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PUCL to hold two days seminar on misuse of Sedition and other laws in India

April 22, 2011 | By

Chandigarh (April 22, 2011): The People’s Union for Civil Liberties is organising an all India seminar on the 7th and 8th of May, 2011 in Delhi on the “Attack by the State on the Life and Personal liberty of its people in Democratic India: Examining the Law on Sedition, other Draconian Laws and Human Rights Violations of Citizens under Ordinary Laws.” The objective of the Consultation is to discuss the alarming proportions of suppression of the people’s freedom of speech and expression and frequent attacks on the dignity of common citizens, to understand the historical basis of the sedition law and other draconian laws within the framework of the Indian Constitution and International law and share experiences of the victims of these laws, to discuss state of life personal liberty and dignity of the common man under the Ordinary law of the country and outlining a charter of citizens’ demands from the government against deteriorating situation of rights and liberties of individual

People’s Union for Civil Liberties along with several democratic and human rights organisations is alarmed at the increasing assault by the State on the freedom of speech and expression of the people and the frequent attacks on the dignity of ordinary citizens. Every day democratic dissent, the right to protest, stage rallies and dharnas, is under threat. Assertion of ones rights which is central to democracy is criminalised through a number of ordinary laws.

Government’s are increasingly becoming so intolerant that there is an arbitrary use of sections called offences against the Indian State. As is well known, the law on sedition, Sec 124 (A) of the IPC, is one of the most vaguely defined and abused draconian sections of the Indian Penal Code wherein no crime needs to be committed in order to be booked by the State and be sentenced for life. The manner in which it is being applied presently by the police in various states of the country clearly shows that it has become the latest tool to silence dissent and any interrogation of the government’s policies and actions. The victims are a wide ranging lot. They include those who speak up against repression in Kashmir and states of the North East or those who speak up and counsel the government for restraint in dealing with the militant Maoist movement or even some non violent social movements.

The most recent cases of the use of the sedition law to clamp down on the freedom of speech and expression have been the conviction by a trial court of Dr. Binayak Sen, Vice President of the PUCL who helped expose Salwa Judum and other atrocities committed by the Chhattisgarh administration; proceedings against Dr. Rati Rao, editor of the Karnataka PUCL’s in-house Kannada publication for criticizing the communal agenda of the Sangh Parivar and questioning extra judicial killings by the State Police; Orissa’s Lenin Kumar, Editor of Nishaan Magazine for publishing articles critical of the Kandhamal communal violence, Piyush Manush of Salem in Tamil Nadu for raising questions on the Dantewada violence in Salem; PUCL, organising secretary of UP, Seema Azad for allegedly “providing shelter to Maoists”.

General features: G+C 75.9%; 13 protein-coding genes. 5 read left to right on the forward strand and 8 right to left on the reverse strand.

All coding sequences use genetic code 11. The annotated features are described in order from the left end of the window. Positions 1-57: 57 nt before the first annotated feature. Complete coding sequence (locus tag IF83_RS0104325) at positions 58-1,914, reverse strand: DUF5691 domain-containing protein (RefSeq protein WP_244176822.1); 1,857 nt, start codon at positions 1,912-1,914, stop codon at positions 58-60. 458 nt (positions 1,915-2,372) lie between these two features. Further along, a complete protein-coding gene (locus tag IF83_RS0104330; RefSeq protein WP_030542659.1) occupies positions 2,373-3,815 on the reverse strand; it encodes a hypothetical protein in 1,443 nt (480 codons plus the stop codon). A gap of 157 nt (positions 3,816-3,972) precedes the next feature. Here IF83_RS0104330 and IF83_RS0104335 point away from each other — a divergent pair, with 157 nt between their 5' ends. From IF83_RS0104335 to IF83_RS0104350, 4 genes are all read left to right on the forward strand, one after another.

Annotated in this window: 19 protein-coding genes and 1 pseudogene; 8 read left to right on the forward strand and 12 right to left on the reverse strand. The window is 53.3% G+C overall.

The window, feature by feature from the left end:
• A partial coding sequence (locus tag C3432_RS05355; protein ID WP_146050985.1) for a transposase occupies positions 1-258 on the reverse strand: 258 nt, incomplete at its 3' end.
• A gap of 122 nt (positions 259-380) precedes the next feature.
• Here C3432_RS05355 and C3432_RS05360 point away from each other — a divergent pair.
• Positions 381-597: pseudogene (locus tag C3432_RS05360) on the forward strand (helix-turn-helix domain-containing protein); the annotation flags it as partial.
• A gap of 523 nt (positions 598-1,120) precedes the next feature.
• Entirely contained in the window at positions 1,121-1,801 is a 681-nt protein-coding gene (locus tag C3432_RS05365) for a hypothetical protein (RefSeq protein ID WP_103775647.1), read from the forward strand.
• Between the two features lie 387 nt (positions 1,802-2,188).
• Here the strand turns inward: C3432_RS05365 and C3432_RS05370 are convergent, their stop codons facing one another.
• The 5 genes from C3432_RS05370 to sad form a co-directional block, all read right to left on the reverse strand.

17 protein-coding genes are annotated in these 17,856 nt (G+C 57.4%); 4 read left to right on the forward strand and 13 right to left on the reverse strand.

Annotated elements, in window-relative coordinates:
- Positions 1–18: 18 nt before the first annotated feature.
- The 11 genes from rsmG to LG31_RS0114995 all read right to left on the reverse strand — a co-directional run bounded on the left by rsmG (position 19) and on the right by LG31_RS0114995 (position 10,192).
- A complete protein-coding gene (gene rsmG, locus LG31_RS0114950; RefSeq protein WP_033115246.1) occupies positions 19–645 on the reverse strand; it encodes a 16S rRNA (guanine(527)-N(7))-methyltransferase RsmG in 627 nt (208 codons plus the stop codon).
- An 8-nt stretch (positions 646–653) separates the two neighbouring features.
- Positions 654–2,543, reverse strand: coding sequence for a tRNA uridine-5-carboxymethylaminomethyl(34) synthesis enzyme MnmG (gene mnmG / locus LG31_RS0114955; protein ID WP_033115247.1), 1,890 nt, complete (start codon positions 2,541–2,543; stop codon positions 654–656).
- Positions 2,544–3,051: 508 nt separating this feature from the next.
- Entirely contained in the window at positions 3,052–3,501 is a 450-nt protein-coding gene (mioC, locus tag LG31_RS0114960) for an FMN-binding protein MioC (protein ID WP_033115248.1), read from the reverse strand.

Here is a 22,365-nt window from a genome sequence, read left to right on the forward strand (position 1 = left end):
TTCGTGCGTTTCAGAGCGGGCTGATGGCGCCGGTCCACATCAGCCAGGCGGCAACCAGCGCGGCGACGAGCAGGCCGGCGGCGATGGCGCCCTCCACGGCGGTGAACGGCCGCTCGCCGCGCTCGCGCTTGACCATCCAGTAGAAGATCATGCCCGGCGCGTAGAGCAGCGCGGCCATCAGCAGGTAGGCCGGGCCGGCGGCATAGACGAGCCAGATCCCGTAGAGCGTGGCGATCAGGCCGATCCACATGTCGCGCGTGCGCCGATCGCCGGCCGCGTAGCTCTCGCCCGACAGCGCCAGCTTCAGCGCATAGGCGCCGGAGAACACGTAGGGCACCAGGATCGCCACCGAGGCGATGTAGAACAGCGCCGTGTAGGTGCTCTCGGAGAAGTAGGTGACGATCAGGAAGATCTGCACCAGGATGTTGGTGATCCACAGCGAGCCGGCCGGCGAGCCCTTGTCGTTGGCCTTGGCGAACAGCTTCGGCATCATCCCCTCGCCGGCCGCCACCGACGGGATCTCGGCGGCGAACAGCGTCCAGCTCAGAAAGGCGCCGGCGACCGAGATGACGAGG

Despite the first PM of India Jawahar Lal Nehru calling it an obnoxious section in the statute books, the sedition law (section 124-A of the IPC) remained in the Penal code after independence.

Even the Supreme Court of India was struck by the incongruity of a sedition law in a constitutional democracy like India and pronounced that section 124(A) or the law of sedition was to be limited to acts where there was a clear intention or tendency to create disorder or incitement to violence. But unfortunately the Indian establishment and rulers have time and again resorted to the misuse of the section 124(A) for punishing people critical in even mere words and non-violent action of the misdeeds of the existing regime. Of late, a section of the judiciary in the lower courts and the High Courts has actively endorsed and put its seal on such undemocratic action of the Government, overstepping limits imposed by the Supreme Court on the undemocratic use of the law of sedition, the conviction of Dr. Binayak Sen being the latest in this series.
Along with the misuse of the above, successive governments in the centre and the states have found newer ways by enacting various draconian laws to silence criticism in the name of national security and public safety. Dozens of such laws are in force in the country presently. The struggle for the repeal of the Armed Forces Special Powers Act, 1958 has been one of the longest surviving campaigns against a special law which totally violates people’s life and liberty and disrupts normal existence in the states of the North East and Kashmir. Similarly, the Unlawful Activities Prevention Act, 2004 and 2008 (UAPA), the reincarnated POTA, has been widely used to keep people behind bars for long periods in the facade of fighting terrorism and militancy in country.

The time seems appropriate to have a discussion and examination of these issues thoroughly so that we can move towards repealing or amending laws in consistent with our constitutional ideals and our democratic and human rights. We must also plan a people’s campaign to protect our fundamental right to dissent in a democracy.

PUCL representatives said: “WE would take this opportunity to invite all fellow Human Rights workers, members of Democratic and Civil Liberties organizations, legal experts and others to this two day meeting so that we may have discussions aimed at a tangible course of action on these issues”.

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